44. Know a cousin of the 4th degree or higher.
  45. Disproved a family myth through research. (No, we are not part Cherokee!)
  46. Got a family member to let you copy photos.
  47. Used a digital camera to “copy” photos or records.
  48. Translated a record from a foreign language. This would be hard - I only speak one language.
  49. Found an immigrant ancestor’s passenger arrival record.
  50. Looked at census records on microfilm, not on the computer.
  51. Used microfiche.
  52. Visited the Family History Library in Salt Lake City. 
  53. Used Google+ for genealogy (still struggling with the whole social media thing!)
  54. Visited a church or place of worship of one of your ancestors.
  55. Taught a class in genealogy. Hope to do this in the future.
  56. Traced ancestors back to the 18th Century. 
  57. Traced ancestors back to the 17th Century.
  58. Traced ancestors back to the 16th Century.  (I'll get there!)
  59. Can name all of your great-great-grandparents.
  60. Know how to determine a soundex code without the help of a computer (Does the cheat sheet at the archives count?)
  61. Have found many relevant and unexpected articles on internet to “put flesh on the bones”.
  62. Own a copy of Evidence Explained by Elizabeth Shown Mills.
  63. Helped someone find an ancestor using records you had never used for your own research.
  64. Visited the main National Archives building in Washington, DC – so going there someday soon.
  65. Have an ancestor who came to America as an indentured servant.
  66. Have an ancestor who fought in the Revolutionary War, War of 1812 or Civil War. Yes to all 3!
  67. Taken a photograph of an ancestor’s tombstone.
  68. Can “read” a church record in Latin. (have managed to decipher some, but only with a dictionary, reference book or Google) So far, my ancestors did not attend churches using Latin.
  69. Have an ancestor who changed his/her name, just enough to be confusing. (Two, in fact,)
  70. Joined a Rootsweb mailing list.
  71. Created a family website. (Part of my blog)
  72. Have a genealogy blog.
  73. Was overwhelmed by the amount of family information received from someone. I am more than willing to suffer this problem.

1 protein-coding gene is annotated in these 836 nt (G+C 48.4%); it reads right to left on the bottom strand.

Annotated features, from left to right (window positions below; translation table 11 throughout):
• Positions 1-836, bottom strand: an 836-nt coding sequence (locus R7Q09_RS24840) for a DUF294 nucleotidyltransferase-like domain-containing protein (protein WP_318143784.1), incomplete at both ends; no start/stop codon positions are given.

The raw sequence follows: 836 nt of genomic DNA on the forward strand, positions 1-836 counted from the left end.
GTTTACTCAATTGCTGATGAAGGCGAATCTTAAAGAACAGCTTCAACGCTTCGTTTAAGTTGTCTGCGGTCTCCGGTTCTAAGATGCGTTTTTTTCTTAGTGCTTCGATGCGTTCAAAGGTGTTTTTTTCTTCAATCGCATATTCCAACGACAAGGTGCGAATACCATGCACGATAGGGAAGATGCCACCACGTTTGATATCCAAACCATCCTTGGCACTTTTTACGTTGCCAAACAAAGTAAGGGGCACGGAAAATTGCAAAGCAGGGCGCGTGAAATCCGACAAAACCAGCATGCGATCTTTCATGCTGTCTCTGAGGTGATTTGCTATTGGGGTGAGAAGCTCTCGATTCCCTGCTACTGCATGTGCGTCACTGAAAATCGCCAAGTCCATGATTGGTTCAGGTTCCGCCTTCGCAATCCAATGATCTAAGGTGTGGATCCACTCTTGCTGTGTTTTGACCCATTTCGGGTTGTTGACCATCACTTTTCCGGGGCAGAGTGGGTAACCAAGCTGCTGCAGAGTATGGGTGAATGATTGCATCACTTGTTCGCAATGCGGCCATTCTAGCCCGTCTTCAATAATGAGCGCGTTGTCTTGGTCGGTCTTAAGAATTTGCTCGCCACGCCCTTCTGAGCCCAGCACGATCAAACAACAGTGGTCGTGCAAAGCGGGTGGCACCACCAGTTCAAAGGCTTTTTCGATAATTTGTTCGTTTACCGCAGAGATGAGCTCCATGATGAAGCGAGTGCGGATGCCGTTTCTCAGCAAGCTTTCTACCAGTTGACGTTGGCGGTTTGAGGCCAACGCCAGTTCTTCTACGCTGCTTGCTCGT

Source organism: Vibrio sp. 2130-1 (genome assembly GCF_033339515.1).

74. Have broken through at least one brick wall (but someone keeps putting up more).
  75. Done genealogy research at a court house. (Some of my favorite research!)
  76. Borrowed microfilm from the Family History Library through a local Family History Center(s).
  77. Found an ancestor in an online newspaper archive. 
  78. Have visited a NARA branch.
  79. Have an ancestor who served in WWI or WWII.
  80. Use maps in my genealogy research (how can one not?).
  81. Have a blacksheep ancestor. (ahem..."Uncle Pell")
  82. Found a bigamist amongst my ancestors. 
  83. Attended a genealogical institute. Definitely on my to-do list!
  84. Taken online genealogy (and local history) courses. 
  85. Consistently (document) and cite my sources. (I'm much better about this!)
  86. Visited a foreign country (i.e. one I don’t live in) in search of ancestors. I can't seem to get "across the pond".
  87. Can locate any document in my research files within a few minutes (how many is a “few”?)
  88. Have an ancestor who was married four times. 
  89. Made a rubbing of an ancestor’s gravestone.
  90. Followed genealogists on Twitter. 
  91. Published a family history book. Just did this, but shhh....it's a surprise!
  92. Learned of a death of a fairly close family relative through research.
  93. Offended a family member with my research. At least I hope not!
  94. Reunited someone with precious family photos or artifacts.
  95. Have a paid subscription to a genealogy database. 
  96. Submitted articles for FamilySearch Wiki. 
  97. Organized a family reunion. Anyone want to help?
  98. Used Archives in countries where my ancestors originated.
  99. Converted someone new to the love of all things genealogy. Guilty as charged!
What fun to see all that I have accomplished and what all I want to accomplish!  I can't wait to get started on the "blue" list.


Thanks to all those in the blogging community who have participated.  I've really enjoyed reading these posts.